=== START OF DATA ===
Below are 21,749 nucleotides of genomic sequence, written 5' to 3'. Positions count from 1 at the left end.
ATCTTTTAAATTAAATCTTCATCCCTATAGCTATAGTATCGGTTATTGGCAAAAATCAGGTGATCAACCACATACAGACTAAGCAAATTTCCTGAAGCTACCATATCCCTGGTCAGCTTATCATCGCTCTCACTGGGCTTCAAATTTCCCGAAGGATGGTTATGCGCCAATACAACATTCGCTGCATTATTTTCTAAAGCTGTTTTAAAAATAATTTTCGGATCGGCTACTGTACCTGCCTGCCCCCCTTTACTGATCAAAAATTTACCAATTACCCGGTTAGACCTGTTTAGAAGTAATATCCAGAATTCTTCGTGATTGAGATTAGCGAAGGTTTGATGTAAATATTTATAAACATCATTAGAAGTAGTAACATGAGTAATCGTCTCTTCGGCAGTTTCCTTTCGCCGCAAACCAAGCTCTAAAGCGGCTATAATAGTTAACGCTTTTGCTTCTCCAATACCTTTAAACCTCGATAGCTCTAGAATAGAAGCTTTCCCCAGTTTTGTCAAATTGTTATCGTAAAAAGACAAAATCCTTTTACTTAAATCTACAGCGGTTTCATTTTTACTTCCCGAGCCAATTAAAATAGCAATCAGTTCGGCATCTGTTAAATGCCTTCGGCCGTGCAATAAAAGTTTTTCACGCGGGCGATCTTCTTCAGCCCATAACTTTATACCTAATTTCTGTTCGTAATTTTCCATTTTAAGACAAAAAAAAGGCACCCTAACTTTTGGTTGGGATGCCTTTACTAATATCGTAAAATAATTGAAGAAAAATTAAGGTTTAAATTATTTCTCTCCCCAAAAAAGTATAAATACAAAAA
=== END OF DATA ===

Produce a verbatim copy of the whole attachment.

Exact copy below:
Below are 21,749 nucleotides of genomic sequence, written 5' to 3'. Positions count from 1 at the left end.
ATCTTTTAAATTAAATCTTCATCCCTATAGCTATAGTATCGGTTATTGGCAAAAATCAGGTGATCAACCACATACAGACTAAGCAAATTTCCTGAAGCTACCATATCCCTGGTCAGCTTATCATCGCTCTCACTGGGCTTCAAATTTCCCGAAGGATGGTTATGCGCCAATACAACATTCGCTGCATTATTTTCTAAAGCTGTTTTAAAAATAATTTTCGGATCGGCTACTGTACCTGCCTGCCCCCCTTTACTGATCAAAAATTTACCAATTACCCGGTTAGACCTGTTTAGAAGTAATATCCAGAATTCTTCGTGATTGAGATTAGCGAAGGTTTGATGTAAATATTTATAAACATCATTAGAAGTAGTAACATGAGTAATCGTCTCTTCGGCAGTTTCCTTTCGCCGCAAACCAAGCTCTAAAGCGGCTATAATAGTTAACGCTTTTGCTTCTCCAATACCTTTAAACCTCGATAGCTCTAGAATAGAAGCTTTCCCCAGTTTTGTCAAATTGTTATCGTAAAAAGACAAAATCCTTTTACTTAAATCTACAGCGGTTTCATTTTTACTTCCCGAGCCAATTAAAATAGCAATCAGTTCGGCATCTGTTAAATGCCTTCGGCCGTGCAATAAAAGTTTTTCACGCGGGCGATCTTCTTCAGCCCATAACTTTATACCTAATTTCTGTTCGTAATTTTCCATTTTAAGACAAAAAAAAGGCACCCTAACTTTTGGTTGGGATGCCTTTACTAATATCGTAAAATAATTGAAGAAAAATTAAGGTTTAAATTATTTCTCTCCCCAAAAAAGTATAAATACAAAAA